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Coventry's Peace Message:
How Can Spiritual Ideals Help to Preserve Peace and Human Security?

by Alan Hunter

 
 

Peace is a great blessing and a fundamental need for civilization; human security argues that people should also be blessed with at least minimum food, shelter, and safety.

Millions of individuals throughout the world lead a spiritual life, as best they can, with the intention of benefiting their communities, their families, and themselves. Surely most of us also have an aspiration that people throughout the world might live free from the threat of war and free from extreme poverty, even if we cannot all be rich and successful in material goods. After devastating experiences of war and poverty, some nations and their governments have also become committed to developing a world that provides better welfare and protection to vulnerable populations. Many such efforts are channeled through the United Nations, the Red Cross, international aid agencies such as the Japan International Cooperation Agency (JICA), and religious organizations. Yet individuals who have a sincere religious practice in their personal life may feel that issues like world peace and human security are rather remote and abstract, the business of governments and international organizations rather than grassroots citizens. How can ordinary people like us make any contribution to these global issues? This article discusses a few pertinent ideas, making reference to the small city of Coventry in the United Kingdom.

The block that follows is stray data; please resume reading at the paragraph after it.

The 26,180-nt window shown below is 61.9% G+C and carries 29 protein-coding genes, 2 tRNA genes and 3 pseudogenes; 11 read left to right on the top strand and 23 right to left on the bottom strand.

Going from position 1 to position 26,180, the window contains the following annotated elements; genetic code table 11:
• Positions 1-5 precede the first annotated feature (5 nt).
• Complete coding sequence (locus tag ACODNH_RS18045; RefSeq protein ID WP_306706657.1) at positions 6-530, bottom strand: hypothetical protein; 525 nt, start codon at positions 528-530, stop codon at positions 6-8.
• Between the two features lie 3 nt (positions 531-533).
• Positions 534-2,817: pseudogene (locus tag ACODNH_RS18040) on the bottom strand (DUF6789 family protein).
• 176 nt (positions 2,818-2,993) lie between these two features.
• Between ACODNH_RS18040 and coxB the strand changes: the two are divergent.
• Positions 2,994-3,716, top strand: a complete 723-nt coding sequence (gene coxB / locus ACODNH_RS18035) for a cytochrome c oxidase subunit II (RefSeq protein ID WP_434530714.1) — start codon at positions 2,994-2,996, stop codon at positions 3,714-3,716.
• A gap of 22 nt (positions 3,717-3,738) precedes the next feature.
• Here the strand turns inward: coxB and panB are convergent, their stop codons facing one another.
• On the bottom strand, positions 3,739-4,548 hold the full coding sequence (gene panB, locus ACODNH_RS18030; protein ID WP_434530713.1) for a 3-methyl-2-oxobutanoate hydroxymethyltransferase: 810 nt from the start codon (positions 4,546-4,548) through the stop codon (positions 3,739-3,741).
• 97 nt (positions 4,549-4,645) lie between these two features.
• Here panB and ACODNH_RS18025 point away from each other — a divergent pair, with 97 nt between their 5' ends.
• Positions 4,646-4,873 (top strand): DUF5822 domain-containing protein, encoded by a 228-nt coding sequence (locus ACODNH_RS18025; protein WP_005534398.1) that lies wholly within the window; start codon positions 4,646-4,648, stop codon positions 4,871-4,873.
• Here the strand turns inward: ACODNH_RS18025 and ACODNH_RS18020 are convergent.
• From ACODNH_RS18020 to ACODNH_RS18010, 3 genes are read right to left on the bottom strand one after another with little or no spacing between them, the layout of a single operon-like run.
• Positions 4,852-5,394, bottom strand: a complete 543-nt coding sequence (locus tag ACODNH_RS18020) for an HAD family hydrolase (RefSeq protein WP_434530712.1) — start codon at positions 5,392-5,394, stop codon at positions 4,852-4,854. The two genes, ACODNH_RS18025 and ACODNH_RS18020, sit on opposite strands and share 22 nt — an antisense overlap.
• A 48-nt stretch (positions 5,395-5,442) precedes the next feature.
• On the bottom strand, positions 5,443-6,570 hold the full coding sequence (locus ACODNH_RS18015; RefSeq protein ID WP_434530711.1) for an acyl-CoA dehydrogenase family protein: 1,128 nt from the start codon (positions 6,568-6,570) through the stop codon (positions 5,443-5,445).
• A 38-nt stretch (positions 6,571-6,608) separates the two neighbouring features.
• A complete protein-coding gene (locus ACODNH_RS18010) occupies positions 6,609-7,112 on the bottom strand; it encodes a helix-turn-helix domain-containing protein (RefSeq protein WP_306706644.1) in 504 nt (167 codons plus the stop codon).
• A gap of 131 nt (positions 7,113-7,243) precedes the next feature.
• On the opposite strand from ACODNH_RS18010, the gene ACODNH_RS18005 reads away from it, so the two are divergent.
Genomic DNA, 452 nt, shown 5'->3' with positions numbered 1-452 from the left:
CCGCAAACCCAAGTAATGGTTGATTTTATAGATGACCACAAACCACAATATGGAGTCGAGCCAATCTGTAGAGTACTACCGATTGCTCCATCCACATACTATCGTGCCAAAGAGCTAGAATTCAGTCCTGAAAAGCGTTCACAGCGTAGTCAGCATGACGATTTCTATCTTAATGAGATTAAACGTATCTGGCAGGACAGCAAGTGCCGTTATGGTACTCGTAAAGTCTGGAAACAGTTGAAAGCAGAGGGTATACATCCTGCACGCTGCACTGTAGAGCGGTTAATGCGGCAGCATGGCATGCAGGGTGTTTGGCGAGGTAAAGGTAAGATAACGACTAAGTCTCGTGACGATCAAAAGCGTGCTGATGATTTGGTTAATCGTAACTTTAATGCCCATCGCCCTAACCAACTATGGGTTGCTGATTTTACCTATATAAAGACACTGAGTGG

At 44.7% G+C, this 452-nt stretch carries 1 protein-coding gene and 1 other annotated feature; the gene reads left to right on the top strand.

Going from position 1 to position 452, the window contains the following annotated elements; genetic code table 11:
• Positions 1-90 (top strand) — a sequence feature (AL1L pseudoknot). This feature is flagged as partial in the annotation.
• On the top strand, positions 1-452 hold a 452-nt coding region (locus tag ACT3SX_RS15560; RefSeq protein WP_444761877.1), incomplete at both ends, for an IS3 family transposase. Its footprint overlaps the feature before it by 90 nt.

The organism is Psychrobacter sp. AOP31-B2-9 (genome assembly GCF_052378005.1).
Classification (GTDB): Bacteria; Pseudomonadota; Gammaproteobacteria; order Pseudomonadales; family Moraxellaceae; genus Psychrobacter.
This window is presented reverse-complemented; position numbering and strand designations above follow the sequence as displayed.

Peace and Human Security

The concept of peace is relatively straightforward, if we take it as simply "absence of war." But in many countries, even where no major armed conflict is taking place, communities are often vulnerable to natural disasters, health emergencies, violence inflicted by organ­ized crime, or lack of nutritious food. Even Japan, one of the richest and best-prepared nations in the world, is deeply impacted by tsunamis and earthquakes. In the past decade the United Nations, the government of Japan, and various institutions throughout the world have developed the concept and practice of "human security." The intention is that a basic level of human security (freedom from extreme poverty, freedom from violence, and freedom to live in dignity) should be available to every person in the world. Peace is a great blessing and a fundamental need for civilization; human security argues that people should also be blessed with at least minimum food, shelter, and safety.